South African Foreign Minister Roelof (Pik) Botha will visit Washington May 14 for discussions with Secretary of State Alexandria M. Haig Jr., State Department officials said yesterday. The officials said the two will discuss the Reagan administration's general policies toward southern Africa and specific proposals concerning eventual independence for the South African-controlled territory of Nambia.

Botha and Haig also are expected to discuss the Reagan administration's controversial request to Congres to repeal a 1976 law known as the Clark amendment after its sponsor, former senator Dick Clark (D-Iowa). It prohibits any U.S. military aid or covert help to rebels fighting the Marxist central goverment in Angola.

The South Africans, and a sizable number of U.S. senators, would like to see that law repealed so that the United States could help, if it wished, the anti-communist forces of Jonas Savimbi's UNITA movement, which continues to fight against the Cuban-backed government in Angola, which borders Namibia.

Haig has said that the law should be repealed on principle because it is a "disabling legislative restriction" inhibiting the president's right to make foreign policy. Haig also said the request to repeal the law did not mean that the administration wanted to intervene in some way in Angola.

The administrationhs request, however, lost its first test on Capitol Hill yesterday when the Africa subcommittee of the House Foreign Affairs Commitee voted, 7-to-0, to reject the proposal. The panel's two Republicans voted with the five Democrats.

The proposal, however, is far from dead. It next goes to the full committee, then to the floor of the House and probably will wind up in a conference committee with the Republican-controlled Senate, where sentiment to repeal is stronger.

Last summer, the Senate approved a similar Carter administration request by voice vote, but the measure was dropped in conference.

The trip by the foreign minister will be his first here since a visit in March 1979 with former secretary of state Cyrus R. Vance. Since taking office, President Reagan has made several statements that have been interpreted here, in Pretoria and in black African states to mean that his administration takes a more friendly attitude toward South Africa than did the Carter administration.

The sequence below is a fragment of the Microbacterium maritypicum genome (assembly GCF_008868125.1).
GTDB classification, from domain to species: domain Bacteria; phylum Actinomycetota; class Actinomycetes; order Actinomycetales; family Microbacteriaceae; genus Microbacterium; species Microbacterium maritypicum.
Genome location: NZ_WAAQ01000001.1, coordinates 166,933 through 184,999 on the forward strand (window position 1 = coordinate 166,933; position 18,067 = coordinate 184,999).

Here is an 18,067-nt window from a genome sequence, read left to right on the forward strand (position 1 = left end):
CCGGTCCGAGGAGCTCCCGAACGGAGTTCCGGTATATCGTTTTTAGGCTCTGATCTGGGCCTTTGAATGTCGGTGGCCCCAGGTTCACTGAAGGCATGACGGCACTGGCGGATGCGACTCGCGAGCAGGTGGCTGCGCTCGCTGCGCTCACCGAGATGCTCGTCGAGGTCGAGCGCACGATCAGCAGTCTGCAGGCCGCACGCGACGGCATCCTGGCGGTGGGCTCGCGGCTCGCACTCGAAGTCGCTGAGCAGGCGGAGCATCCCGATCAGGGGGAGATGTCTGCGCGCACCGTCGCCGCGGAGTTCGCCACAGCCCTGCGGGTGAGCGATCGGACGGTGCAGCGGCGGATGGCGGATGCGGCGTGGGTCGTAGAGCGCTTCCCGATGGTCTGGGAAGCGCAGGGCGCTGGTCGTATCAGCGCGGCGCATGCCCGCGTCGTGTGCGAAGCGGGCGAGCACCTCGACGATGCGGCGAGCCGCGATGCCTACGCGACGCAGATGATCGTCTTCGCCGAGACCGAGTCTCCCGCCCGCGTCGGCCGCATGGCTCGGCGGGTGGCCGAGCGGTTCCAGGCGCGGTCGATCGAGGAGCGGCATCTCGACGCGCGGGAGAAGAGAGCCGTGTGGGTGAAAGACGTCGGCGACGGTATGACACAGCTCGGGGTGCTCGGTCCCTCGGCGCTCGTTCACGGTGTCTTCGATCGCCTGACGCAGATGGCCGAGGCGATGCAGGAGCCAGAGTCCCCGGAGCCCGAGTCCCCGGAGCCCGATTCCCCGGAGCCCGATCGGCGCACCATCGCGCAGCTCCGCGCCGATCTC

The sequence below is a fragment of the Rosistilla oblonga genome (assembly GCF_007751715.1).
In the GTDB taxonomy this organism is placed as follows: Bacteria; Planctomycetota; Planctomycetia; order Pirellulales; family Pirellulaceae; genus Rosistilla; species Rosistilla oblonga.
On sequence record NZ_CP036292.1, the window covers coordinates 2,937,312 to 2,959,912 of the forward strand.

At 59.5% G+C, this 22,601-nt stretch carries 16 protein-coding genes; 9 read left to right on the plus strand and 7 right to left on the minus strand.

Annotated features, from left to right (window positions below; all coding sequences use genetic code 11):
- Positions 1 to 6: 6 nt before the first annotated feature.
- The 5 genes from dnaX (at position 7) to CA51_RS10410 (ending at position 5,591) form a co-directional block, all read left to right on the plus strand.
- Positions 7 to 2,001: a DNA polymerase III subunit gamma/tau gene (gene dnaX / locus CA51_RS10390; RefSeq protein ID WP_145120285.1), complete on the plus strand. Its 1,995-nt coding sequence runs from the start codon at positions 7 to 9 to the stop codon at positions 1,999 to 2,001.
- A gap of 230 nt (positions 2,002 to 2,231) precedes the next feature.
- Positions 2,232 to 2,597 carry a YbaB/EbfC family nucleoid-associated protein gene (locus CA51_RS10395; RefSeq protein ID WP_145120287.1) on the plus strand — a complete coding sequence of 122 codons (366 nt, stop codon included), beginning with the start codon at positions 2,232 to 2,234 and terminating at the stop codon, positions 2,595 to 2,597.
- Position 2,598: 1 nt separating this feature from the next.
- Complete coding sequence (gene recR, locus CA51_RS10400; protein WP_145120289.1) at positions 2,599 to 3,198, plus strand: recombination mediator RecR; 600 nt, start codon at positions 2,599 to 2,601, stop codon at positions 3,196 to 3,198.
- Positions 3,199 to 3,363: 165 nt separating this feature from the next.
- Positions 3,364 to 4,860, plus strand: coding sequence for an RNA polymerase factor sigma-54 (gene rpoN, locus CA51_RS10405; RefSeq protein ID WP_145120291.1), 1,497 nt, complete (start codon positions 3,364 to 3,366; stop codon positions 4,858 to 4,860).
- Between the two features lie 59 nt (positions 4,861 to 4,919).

In particular, the South Africans seem more favorably disposed to a proposal Reagan revealed during an interview in The Washington Post earlier this month. That proposal would alter a Western-designed U.N. plan for Namibian independence by requiring that a constitution be drawn up before elections are held.

State Department officials say they believe this will ease South African concerns about preserving the rights of political parties in Namibia opposed to the dominant left-wing guerrilla group known as the South West Africa Peoples' Organization.

The U.N. plan would involve elections to a constituent assembly that would draw up a constitution in what officials here say would be a winner-take-all situation for SWAPO.

Botha's visit here will come after Wednesday's election in South Africa, which officials believe will lead to a more relaxed conversation with the U.S. government. The government of Prime Minister Pieter W. Botha, who is not related to the foreign minister, is expected to win.

The visit also follows harsh words by the prime minister earlier this month after a visist to Africa by assistant secretary of state-designate Chester Crocker.

Botha seemed to think that some of Crocker's remarks did not reflect sufficient conviction that SWAPO was a communist-controlled, Soviet surrogate with the lone goal of "subordinating South-West Africa (Namibia) by brutal force," as Botha put it.

Actually, Crocker said: "There is no question that SWAPO is supported by the Soviets ad their friends at present, but I think it would be an over-simplification to think that that, by itself, accounts for what SWAPO does or would not do if it were to win an election."